Patrick Yancey. Photo:

“Heading for Extinction and What to Do About It” was the focus of a public presentation at the Halifax Central Library yesterday afternoon hosted by Extinction Rebellion Nova Scotia. Watch for a protest in the streets of Halifax next Monday — with citizens employing some of the non-violent confrontation and civil disobedience tactics borrowed from Mahatma Gandhi and Martin Luther King to try and convince governments that climate change could literally kill us unless government acts more quickly.

“If you were boarding a plane and you were told the odds of that flight crashing were 1 in 20, would you get on that plane?,” asked Patrick Yancey, an organizer for Extinction Rebellion Nova Scotia, an offshoot of the global group started in the United Kingdom.

Yancey claims those are the same odds or the “existential risk” humans face because of the amount of carbon dioxide already present in the Earth’s atmosphere. Yancey’s analogy is based on findings by Yanyan Xu and  Veerabhadran Ramanthan published in the Proceedings of the National Academy of Science in the United States in the fall of 2017.  Yancey claims a thirst for more scientific information is one of the reasons there are now “XR” groups in five Nova Scotian communities from Sydney to the South Shore.

Warnings from the International Panel on Climate Change which posted its first report in 1990 have became increasingly dire. The IPCC’s latest finding suggests the planet has only has 12 years in which to come up with a workable plan to prevent the temperature from rising 1.5 degrees Celsius before the end of this century. The IPCC has said the world is currently on track to see between 2.7 and 3.4 degrees of warming. One study predicts that magnitude of change would trigger sea level rise of two meters by 2100 and lead to world-wide migrations for one in every nine people.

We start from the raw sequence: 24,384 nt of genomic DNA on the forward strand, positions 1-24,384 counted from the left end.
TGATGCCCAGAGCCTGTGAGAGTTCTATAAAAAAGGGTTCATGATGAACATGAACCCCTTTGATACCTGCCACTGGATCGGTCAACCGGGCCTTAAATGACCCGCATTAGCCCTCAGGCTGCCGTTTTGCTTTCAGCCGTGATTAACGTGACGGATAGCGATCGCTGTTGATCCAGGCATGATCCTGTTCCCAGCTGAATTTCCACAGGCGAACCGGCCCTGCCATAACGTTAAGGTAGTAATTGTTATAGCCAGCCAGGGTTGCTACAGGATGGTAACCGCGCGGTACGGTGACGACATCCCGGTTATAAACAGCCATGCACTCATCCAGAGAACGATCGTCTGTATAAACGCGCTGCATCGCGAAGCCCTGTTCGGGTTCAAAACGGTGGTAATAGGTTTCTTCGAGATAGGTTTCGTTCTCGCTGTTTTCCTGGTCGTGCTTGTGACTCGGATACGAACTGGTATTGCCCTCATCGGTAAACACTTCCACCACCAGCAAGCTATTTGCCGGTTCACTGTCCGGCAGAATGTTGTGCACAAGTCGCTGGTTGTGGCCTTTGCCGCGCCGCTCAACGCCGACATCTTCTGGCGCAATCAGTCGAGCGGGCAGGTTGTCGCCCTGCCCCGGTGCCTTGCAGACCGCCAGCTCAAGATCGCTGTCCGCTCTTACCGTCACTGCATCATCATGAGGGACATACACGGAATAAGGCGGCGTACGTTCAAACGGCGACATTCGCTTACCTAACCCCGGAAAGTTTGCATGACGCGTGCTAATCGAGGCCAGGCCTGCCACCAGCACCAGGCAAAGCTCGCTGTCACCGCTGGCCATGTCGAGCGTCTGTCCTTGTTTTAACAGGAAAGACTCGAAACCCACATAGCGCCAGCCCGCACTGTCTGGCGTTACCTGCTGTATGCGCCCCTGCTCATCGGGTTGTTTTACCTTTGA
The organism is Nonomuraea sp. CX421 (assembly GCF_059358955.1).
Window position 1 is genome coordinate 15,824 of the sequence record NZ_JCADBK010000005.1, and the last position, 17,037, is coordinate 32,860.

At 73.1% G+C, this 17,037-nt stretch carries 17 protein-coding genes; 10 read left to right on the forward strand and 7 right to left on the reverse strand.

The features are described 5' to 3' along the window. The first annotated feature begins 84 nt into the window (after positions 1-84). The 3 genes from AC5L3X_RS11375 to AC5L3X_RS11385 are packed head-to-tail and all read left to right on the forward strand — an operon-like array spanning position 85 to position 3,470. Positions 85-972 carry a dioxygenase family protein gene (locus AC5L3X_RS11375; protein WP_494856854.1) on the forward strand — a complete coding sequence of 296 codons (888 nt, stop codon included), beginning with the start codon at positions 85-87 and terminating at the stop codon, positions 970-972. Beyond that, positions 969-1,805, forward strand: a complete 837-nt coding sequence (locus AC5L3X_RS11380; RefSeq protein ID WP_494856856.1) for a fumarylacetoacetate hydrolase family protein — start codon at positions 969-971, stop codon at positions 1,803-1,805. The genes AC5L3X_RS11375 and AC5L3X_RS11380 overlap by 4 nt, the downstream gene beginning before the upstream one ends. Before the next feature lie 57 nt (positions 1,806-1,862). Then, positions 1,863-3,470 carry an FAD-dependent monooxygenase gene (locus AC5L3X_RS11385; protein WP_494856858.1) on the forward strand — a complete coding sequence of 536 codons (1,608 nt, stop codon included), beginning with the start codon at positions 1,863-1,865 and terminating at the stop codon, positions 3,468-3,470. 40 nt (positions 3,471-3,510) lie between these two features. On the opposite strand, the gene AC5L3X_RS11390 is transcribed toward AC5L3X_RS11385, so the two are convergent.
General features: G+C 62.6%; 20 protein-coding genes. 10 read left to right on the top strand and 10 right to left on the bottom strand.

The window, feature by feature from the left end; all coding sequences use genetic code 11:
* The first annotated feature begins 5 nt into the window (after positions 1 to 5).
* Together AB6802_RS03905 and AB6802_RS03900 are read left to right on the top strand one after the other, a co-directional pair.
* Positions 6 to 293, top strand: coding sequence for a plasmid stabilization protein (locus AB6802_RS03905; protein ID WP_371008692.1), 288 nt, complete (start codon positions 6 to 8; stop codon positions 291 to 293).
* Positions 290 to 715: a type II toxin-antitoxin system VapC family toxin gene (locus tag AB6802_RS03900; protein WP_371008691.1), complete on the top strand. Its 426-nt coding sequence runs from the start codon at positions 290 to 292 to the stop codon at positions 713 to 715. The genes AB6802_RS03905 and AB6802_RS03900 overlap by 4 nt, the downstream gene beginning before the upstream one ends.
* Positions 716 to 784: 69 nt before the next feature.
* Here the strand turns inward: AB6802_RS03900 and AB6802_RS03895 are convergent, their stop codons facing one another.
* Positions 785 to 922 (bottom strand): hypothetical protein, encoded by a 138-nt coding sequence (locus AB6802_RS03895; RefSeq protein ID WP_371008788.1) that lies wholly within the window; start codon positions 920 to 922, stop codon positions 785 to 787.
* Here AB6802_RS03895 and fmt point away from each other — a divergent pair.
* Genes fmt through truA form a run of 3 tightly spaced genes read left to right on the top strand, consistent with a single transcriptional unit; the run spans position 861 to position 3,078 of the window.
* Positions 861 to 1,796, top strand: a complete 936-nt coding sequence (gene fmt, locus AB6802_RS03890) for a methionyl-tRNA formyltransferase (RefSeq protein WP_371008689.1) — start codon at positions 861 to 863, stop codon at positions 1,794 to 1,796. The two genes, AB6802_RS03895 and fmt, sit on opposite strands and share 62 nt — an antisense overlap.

In Canada, Environment and Climate Change Canada reports that the temperature in Canada is rising twice as quickly as the rest of the world on average due in large part to the rapid melting of ice in the Arctic.

While praising steps taken by the federal and provincial governments to put a price on carbon and increase the use of renewable energy, Yancy says these actions “fall woefully short” of what is needed to tackle global warming. He quoted an Environment Canada report that says the country is on track to fall 79 megatonnes short of its emission target reductions by 2030 — that amount is roughly equivalent to what the Province of Quebec emits.

In Nova Scotia, the province is on course to generate 50% of its electricity from renewable sources by 2040 — a major achievement. Yet at the same time, Nova Scotia remans the most coal-dependent province in the country, with coal-fired plants expected to remain open well past the federal deadline of 2030. And the province continues to mandate the burning of woody biomass to generate electricity, which if it is clearcut can produce higher carbon emissions than coal.